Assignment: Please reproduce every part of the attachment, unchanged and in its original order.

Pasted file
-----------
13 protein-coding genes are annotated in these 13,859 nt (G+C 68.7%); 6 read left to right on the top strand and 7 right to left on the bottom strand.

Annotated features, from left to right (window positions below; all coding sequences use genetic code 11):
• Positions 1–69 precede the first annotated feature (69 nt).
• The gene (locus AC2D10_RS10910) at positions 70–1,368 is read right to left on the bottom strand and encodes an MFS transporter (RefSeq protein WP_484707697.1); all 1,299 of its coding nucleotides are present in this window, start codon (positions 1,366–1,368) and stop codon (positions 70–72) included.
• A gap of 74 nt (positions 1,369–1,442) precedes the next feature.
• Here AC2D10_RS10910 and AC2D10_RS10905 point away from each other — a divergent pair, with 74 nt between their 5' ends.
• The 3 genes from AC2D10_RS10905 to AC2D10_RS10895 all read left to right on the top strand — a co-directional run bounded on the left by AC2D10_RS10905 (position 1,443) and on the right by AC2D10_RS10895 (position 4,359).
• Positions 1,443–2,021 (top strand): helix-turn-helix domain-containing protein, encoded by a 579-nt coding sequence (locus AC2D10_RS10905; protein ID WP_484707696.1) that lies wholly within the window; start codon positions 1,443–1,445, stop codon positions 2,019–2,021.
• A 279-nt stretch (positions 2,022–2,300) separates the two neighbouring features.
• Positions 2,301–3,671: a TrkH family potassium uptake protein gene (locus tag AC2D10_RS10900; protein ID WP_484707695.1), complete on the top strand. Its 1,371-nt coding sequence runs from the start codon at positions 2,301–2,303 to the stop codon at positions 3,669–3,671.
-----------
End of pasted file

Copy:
13 protein-coding genes are annotated in these 13,859 nt (G+C 68.7%); 6 read left to right on the top strand and 7 right to left on the bottom strand.

Annotated features, from left to right (window positions below; all coding sequences use genetic code 11):
• Positions 1–69 precede the first annotated feature (69 nt).
• The gene (locus AC2D10_RS10910) at positions 70–1,368 is read right to left on the bottom strand and encodes an MFS transporter (RefSeq protein WP_484707697.1); all 1,299 of its coding nucleotides are present in this window, start codon (positions 1,366–1,368) and stop codon (positions 70–72) included.
• A gap of 74 nt (positions 1,369–1,442) precedes the next feature.
• Here AC2D10_RS10910 and AC2D10_RS10905 point away from each other — a divergent pair, with 74 nt between their 5' ends.
• The 3 genes from AC2D10_RS10905 to AC2D10_RS10895 all read left to right on the top strand — a co-directional run bounded on the left by AC2D10_RS10905 (position 1,443) and on the right by AC2D10_RS10895 (position 4,359).
• Positions 1,443–2,021 (top strand): helix-turn-helix domain-containing protein, encoded by a 579-nt coding sequence (locus AC2D10_RS10905; protein ID WP_484707696.1) that lies wholly within the window; start codon positions 1,443–1,445, stop codon positions 2,019–2,021.
• A 279-nt stretch (positions 2,022–2,300) separates the two neighbouring features.
• Positions 2,301–3,671: a TrkH family potassium uptake protein gene (locus tag AC2D10_RS10900; protein ID WP_484707695.1), complete on the top strand. Its 1,371-nt coding sequence runs from the start codon at positions 2,301–2,303 to the stop codon at positions 3,669–3,671.